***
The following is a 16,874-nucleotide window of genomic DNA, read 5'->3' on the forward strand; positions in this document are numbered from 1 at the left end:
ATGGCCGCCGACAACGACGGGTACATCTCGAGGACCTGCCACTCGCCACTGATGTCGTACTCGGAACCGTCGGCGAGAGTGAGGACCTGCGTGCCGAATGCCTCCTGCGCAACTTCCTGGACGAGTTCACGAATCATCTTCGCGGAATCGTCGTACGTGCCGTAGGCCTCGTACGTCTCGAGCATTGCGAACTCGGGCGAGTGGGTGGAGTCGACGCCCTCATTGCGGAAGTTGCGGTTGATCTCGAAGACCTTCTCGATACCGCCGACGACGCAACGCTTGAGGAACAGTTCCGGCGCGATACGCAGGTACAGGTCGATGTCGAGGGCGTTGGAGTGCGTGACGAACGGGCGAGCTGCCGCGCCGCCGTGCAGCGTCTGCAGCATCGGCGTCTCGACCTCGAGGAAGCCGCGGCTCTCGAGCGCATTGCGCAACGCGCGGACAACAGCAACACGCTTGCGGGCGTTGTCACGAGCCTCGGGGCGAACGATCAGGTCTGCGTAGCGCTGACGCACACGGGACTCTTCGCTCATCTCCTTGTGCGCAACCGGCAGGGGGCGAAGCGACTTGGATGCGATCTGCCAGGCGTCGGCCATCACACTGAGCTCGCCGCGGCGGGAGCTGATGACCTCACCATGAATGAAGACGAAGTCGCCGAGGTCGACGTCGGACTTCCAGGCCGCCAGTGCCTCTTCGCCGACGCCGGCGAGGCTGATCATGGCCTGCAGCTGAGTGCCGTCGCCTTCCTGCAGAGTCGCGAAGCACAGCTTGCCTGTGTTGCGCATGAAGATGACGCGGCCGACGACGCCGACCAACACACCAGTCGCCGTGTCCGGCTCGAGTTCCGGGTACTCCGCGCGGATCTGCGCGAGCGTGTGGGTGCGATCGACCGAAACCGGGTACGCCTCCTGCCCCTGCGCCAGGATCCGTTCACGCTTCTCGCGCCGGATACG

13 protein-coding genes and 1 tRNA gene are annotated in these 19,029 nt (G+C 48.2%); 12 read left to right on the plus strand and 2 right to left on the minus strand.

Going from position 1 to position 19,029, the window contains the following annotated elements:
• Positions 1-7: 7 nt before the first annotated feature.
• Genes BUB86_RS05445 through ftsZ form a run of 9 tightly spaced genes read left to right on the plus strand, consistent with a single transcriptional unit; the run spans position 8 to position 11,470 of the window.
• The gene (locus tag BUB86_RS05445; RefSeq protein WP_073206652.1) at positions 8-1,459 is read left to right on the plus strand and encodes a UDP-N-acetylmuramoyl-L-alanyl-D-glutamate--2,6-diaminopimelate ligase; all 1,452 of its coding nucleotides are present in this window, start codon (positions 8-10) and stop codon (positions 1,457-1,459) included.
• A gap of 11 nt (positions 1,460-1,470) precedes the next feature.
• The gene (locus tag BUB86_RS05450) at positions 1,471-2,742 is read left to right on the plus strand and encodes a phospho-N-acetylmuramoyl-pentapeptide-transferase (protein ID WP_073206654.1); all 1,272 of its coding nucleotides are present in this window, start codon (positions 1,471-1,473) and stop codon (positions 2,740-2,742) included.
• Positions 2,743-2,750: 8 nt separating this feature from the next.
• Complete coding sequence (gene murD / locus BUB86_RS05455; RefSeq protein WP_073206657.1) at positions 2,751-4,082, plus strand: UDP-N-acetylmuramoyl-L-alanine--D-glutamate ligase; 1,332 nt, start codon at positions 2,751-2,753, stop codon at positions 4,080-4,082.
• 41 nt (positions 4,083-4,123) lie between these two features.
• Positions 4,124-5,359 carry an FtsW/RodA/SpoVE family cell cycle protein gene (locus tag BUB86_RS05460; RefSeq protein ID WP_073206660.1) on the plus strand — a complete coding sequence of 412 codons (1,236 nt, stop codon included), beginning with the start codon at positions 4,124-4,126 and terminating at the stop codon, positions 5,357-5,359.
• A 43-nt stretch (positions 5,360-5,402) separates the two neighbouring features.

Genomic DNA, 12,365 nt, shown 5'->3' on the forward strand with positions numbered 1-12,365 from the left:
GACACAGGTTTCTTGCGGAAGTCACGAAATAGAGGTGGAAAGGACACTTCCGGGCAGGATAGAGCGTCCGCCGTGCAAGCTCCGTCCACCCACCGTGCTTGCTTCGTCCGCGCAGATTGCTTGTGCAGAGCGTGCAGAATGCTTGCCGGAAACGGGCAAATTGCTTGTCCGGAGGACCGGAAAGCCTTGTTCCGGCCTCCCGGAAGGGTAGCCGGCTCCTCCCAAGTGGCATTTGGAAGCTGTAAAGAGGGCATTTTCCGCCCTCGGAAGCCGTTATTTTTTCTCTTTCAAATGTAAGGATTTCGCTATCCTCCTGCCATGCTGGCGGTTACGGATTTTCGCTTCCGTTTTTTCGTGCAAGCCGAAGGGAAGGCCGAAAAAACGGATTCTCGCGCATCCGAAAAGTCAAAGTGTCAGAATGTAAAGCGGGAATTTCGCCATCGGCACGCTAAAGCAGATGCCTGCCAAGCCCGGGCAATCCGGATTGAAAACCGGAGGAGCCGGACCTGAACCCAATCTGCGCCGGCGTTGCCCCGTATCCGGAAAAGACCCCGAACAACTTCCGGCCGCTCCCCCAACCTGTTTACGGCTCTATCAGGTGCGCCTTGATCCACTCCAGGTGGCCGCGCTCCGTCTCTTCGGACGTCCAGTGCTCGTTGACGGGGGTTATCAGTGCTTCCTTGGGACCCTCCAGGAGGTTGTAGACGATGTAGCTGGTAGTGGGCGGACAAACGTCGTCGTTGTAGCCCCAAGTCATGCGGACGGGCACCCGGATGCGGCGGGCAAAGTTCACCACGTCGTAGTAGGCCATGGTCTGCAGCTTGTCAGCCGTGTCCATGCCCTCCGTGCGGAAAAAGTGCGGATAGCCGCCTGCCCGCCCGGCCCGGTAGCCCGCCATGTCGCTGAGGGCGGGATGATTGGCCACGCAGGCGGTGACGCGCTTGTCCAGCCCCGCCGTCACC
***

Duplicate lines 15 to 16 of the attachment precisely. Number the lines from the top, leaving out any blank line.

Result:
Genomic DNA, 12,365 nt, shown 5'->3' on the forward strand with positions numbered 1-12,365 from the left:
GACACAGGTTTCTTGCGGAAGTCACGAAATAGAGGTGGAAAGGACACTTCCGGGCAGGATAGAGCGTCCGCCGTGCAAGCTCCGTCCACCCACCGTGCTTGCTTCGTCCGCGCAGATTGCTTGTGCAGAGCGTGCAGAATGCTTGCCGGAAACGGGCAAATTGCTTGTCCGGAGGACCGGAAAGCCTTGTTCCGGCCTCCCGGAAGGGTAGCCGGCTCCTCCCAAGTGGCATTTGGAAGCTGTAAAGAGGGCATTTTCCGCCCTCGGAAGCCGTTATTTTTTCTCTTTCAAATGTAAGGATTTCGCTATCCTCCTGCCATGCTGGCGGTTACGGATTTTCGCTTCCGTTTTTTCGTGCAAGCCGAAGGGAAGGCCGAAAAAACGGATTCTCGCGCATCCGAAAAGTCAAAGTGTCAGAATGTAAAGCGGGAATTTCGCCATCGGCACGCTAAAGCAGATGCCTGCCAAGCCCGGGCAATCCGGATTGAAAACCGGAGGAGCCGGACCTGAACCCAATCTGCGCCGGCGTTGCCCCGTATCCGGAAAAGACCCCGAACAACTTCCGGCCGCTCCCCCAACCTGTTTACGGCTCTATCAGGTGCGCCTTGATCCACTCCAGGTGGCCGCGCTCCGTCTCTTCGGACGTCCAGTGCTCGTTGACGGGGGTTATCAGTGCTTCCTTGGGACCCTCCAGGAGGTTGTAGACGATGTAGCTGGTAGTGGGCGGACAAACGTCGTCGTTGTAGCCCCAAGTCATGCGGACGGGCACCCGGATGCGGCGGGCAAAGTTCACCACGTCGTAGTAGGCCATGGTCTGCAGCTTGTCAGCCGTGTCCATGCCCTCCGTGCGGAAAAAGTGCGGATAGCCGCCTGCCCGCCCGGCCCGGTAGCCCGCCATGTCGCTGAGGGCGGGATGATTGGCCACGCAGGCGGTGACGCGCTTGTCCAGCCCCGCCGTCACC